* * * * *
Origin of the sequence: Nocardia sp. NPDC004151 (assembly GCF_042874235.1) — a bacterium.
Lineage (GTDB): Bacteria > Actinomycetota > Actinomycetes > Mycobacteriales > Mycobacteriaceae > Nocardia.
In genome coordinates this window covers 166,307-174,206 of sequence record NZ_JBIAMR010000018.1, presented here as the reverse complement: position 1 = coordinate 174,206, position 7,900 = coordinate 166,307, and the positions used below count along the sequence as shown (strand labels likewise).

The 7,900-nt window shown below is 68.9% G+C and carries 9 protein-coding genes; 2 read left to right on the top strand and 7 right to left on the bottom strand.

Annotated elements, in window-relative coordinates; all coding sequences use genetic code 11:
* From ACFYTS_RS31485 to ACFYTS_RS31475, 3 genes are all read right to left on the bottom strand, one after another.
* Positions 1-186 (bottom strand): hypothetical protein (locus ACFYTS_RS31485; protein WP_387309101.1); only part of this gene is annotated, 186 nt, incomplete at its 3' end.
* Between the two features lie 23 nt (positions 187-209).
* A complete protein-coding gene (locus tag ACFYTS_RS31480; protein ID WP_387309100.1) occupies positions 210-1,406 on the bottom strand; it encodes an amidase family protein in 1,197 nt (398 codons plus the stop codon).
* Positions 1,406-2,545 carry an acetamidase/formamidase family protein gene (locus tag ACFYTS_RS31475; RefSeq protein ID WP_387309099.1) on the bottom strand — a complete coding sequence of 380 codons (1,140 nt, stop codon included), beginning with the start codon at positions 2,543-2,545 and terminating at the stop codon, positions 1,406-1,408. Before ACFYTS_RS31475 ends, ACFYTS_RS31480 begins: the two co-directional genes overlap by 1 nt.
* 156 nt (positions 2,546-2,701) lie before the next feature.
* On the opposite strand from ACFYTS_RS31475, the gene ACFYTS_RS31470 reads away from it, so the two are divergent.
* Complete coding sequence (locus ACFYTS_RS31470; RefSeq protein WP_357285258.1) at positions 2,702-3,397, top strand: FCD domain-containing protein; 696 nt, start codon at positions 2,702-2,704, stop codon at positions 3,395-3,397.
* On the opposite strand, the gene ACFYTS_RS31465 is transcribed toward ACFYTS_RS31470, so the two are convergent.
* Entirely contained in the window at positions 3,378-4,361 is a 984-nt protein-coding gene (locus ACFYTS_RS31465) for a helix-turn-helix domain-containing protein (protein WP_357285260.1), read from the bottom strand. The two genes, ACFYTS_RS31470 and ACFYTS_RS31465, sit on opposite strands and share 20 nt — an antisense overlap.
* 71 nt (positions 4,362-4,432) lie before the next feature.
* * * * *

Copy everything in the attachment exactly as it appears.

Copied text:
Origin of the sequence: Nocardia sp. NPDC004151 (assembly GCF_042874235.1) — a bacterium.
Lineage (GTDB): Bacteria > Actinomycetota > Actinomycetes > Mycobacteriales > Mycobacteriaceae > Nocardia.
In genome coordinates this window covers 166,307-174,206 of sequence record NZ_JBIAMR010000018.1, presented here as the reverse complement: position 1 = coordinate 174,206, position 7,900 = coordinate 166,307, and the positions used below count along the sequence as shown (strand labels likewise).

The 7,900-nt window shown below is 68.9% G+C and carries 9 protein-coding genes; 2 read left to right on the top strand and 7 right to left on the bottom strand.

Annotated elements, in window-relative coordinates; all coding sequences use genetic code 11:
* From ACFYTS_RS31485 to ACFYTS_RS31475, 3 genes are all read right to left on the bottom strand, one after another.
* Positions 1-186 (bottom strand): hypothetical protein (locus ACFYTS_RS31485; protein WP_387309101.1); only part of this gene is annotated, 186 nt, incomplete at its 3' end.
* Between the two features lie 23 nt (positions 187-209).
* A complete protein-coding gene (locus tag ACFYTS_RS31480; protein ID WP_387309100.1) occupies positions 210-1,406 on the bottom strand; it encodes an amidase family protein in 1,197 nt (398 codons plus the stop codon).
* Positions 1,406-2,545 carry an acetamidase/formamidase family protein gene (locus tag ACFYTS_RS31475; RefSeq protein ID WP_387309099.1) on the bottom strand — a complete coding sequence of 380 codons (1,140 nt, stop codon included), beginning with the start codon at positions 2,543-2,545 and terminating at the stop codon, positions 1,406-1,408. Before ACFYTS_RS31475 ends, ACFYTS_RS31480 begins: the two co-directional genes overlap by 1 nt.
* 156 nt (positions 2,546-2,701) lie before the next feature.
* On the opposite strand from ACFYTS_RS31475, the gene ACFYTS_RS31470 reads away from it, so the two are divergent.
* Complete coding sequence (locus ACFYTS_RS31470; RefSeq protein WP_357285258.1) at positions 2,702-3,397, top strand: FCD domain-containing protein; 696 nt, start codon at positions 2,702-2,704, stop codon at positions 3,395-3,397.
* On the opposite strand, the gene ACFYTS_RS31465 is transcribed toward ACFYTS_RS31470, so the two are convergent.
* Entirely contained in the window at positions 3,378-4,361 is a 984-nt protein-coding gene (locus ACFYTS_RS31465) for a helix-turn-helix domain-containing protein (protein WP_357285260.1), read from the bottom strand. The two genes, ACFYTS_RS31470 and ACFYTS_RS31465, sit on opposite strands and share 20 nt — an antisense overlap.
* 71 nt (positions 4,362-4,432) lie before the next feature.